Company Vitae: Reckitt Benckiser

The company behind Cillit Bang and Disprin is one of the most successful FMCG firms in the world. Where did it come from?

Last Updated: 06 Nov 2012

Formative years: The Anglo end of this Anglo-Dutch union starts with mustard magnate Jeremiah Colman, whose Norwich flour mill ground to life in 1814. Some 26 years later, Isaac Reckitt's Hull-based laundry goods firm began the quest for whiter-than-white whites that continues to this day - your granny might have done her washing with Reckitt's Blue. The two formed Reckitt & Colman in 1938.

Across the Channel, in the southwest German town of Pforzheim, a chemist named Johann Benckiser opened for business in 1823. By the 1970s, Benckiser was big in household goods, thanks to brands such as Calgon and Finish. The Reimann family, descendants of the founder, remain shareholders to this day.

Having flogged its food business to Unilever, Reckitt & Colman joined forces with Benckiser, by now based in the Netherlands, creating Reckitt Benckiser (RB) in 1999.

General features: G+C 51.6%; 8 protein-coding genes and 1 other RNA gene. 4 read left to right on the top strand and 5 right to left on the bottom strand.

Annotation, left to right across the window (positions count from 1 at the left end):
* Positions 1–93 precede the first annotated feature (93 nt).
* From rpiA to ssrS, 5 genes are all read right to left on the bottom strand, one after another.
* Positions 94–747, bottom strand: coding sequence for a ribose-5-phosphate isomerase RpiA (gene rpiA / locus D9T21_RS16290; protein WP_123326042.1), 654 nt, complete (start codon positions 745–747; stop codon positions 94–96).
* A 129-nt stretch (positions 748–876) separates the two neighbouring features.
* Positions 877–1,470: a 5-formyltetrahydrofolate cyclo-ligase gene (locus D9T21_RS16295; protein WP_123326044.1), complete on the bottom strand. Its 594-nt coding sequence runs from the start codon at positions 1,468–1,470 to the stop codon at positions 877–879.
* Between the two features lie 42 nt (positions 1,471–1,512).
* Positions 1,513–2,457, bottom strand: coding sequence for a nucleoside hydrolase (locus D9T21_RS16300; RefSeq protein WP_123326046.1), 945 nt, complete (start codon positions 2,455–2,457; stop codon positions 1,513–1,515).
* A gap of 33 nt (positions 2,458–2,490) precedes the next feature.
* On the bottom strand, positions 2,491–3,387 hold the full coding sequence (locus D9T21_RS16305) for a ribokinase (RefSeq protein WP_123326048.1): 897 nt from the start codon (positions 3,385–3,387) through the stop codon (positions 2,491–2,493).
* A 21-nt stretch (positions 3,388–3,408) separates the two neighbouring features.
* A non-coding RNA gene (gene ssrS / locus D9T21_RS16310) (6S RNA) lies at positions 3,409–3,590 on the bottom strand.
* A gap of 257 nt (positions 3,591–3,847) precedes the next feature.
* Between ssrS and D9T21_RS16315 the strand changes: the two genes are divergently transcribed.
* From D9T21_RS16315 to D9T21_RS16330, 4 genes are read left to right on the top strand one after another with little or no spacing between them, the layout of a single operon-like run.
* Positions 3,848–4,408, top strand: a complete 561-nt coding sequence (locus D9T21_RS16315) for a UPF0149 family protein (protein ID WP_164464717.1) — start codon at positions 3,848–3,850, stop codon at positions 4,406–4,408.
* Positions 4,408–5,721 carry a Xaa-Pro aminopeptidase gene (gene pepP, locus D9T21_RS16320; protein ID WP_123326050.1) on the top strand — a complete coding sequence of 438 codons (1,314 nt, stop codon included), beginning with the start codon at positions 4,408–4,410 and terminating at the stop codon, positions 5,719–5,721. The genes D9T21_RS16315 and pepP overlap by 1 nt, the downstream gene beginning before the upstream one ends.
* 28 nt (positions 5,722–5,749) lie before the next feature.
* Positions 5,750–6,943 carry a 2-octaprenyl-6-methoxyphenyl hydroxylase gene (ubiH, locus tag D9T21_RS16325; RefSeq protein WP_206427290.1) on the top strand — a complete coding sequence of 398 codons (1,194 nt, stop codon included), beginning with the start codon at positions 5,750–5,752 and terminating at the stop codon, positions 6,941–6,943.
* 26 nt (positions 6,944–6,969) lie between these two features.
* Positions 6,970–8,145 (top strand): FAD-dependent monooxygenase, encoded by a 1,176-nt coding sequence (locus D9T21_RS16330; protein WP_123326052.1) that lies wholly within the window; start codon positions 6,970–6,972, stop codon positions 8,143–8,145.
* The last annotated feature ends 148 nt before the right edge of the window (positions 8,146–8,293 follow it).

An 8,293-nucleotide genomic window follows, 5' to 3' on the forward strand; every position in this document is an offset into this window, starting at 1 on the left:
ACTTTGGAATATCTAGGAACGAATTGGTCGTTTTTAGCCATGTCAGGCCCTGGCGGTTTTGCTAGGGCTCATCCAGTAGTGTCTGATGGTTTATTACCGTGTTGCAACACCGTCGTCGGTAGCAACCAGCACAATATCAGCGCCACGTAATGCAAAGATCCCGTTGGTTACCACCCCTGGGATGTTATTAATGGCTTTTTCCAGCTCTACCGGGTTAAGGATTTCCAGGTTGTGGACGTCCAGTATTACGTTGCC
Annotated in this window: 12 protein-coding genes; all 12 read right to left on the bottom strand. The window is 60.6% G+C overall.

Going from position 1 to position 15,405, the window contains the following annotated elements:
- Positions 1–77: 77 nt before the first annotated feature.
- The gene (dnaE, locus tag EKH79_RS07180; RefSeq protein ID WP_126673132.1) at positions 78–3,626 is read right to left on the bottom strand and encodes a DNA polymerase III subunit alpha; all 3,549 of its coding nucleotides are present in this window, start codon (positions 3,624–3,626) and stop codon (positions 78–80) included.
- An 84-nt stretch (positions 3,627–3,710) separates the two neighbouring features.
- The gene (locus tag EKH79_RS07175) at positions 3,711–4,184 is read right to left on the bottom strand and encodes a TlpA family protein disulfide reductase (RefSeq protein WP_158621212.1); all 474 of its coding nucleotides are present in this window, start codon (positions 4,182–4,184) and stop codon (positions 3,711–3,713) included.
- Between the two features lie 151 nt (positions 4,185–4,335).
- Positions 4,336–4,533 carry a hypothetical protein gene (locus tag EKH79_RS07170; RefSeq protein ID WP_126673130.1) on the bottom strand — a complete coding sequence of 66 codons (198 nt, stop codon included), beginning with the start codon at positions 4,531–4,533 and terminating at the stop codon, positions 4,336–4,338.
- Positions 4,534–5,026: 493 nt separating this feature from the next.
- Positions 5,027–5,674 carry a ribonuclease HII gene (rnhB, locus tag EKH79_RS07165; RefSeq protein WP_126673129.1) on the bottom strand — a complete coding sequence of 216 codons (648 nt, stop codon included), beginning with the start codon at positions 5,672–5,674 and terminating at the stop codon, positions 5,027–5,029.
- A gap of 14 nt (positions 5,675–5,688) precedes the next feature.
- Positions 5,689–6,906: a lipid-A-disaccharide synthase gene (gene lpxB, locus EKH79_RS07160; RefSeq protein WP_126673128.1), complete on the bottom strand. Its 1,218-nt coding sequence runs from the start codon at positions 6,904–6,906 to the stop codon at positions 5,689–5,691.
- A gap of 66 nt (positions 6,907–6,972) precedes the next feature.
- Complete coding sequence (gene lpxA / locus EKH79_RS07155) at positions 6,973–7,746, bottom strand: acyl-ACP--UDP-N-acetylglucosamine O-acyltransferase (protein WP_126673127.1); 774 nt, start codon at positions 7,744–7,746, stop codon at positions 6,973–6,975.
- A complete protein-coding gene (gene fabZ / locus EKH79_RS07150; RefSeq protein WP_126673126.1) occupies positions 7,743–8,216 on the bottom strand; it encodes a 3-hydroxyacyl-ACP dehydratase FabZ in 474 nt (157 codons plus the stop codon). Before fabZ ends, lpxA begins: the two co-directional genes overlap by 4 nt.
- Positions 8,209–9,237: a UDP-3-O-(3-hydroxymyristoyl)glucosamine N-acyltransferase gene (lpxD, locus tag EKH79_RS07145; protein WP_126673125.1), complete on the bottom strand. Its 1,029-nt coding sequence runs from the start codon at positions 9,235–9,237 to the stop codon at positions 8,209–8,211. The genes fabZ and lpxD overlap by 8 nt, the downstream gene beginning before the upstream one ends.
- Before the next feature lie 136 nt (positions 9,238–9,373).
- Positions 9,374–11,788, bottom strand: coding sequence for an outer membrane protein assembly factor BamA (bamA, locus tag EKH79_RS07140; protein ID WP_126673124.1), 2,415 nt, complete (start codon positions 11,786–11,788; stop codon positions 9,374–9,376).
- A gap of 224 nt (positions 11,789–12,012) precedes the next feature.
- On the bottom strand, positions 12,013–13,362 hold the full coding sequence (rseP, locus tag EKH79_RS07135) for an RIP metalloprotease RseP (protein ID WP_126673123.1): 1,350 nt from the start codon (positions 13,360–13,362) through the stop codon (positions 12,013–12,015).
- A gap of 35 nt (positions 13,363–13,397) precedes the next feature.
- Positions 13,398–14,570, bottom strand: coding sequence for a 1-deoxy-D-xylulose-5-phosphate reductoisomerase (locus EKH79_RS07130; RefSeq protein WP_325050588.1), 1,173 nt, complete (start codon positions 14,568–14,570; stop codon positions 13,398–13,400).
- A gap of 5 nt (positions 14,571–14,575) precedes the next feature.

Who's the boss? Bart Becht, the UK's highest paid CEO, who trousered a whopping £92m last year. Despite once saying that he doesn't care about shareholders, just customers, he has remained in charge since the 1999 merger. And since RB's share price has risen on his watch from under £6 to well over £30, it's hard to say he hasn't earned it.

Recent history: During the recession, RB refused to compete with rivals' rushed-out budget ranges, gambling that customers would continue to pay premium prices for its premium products. It worked - sales rose as the downturn deepened. RB remains on course for continued growth and in July shelled out ú2.5bn on condoms - Durex manufacturer SSL, to be precise.

The secret formula? Like that of most 'overnight' stars, RB's success has been a long time in the making. Its focus on big-earning 'power brands' such as Vanish, Harpic and Dettol, plus a commitment to innovation, has resulted in a firm that excels at giving punters what they want, before they even know they want it: 35% of revenues derive from products less than three years old, such as the Clearasil Pimple Blocker pen.

Proudest moment: Achieving 10% sales growth in 2009, a year in which even the mighty Procter & Gamble was powerless to stop revenues falling.

Don't mention: The Gaviscon scandal. In 2008, RB was accused of costing the NHS up to £40m by trying to delay cheaper, generic competitors to its popular Gaviscon indigestion treatment.

HQ Slough
Employees 23,000 in 60 countries
Annual revenue £7.8bn (2009)
Net profit £1.4bn (2009)
Offering Maker and marketer of home, health and personal care products

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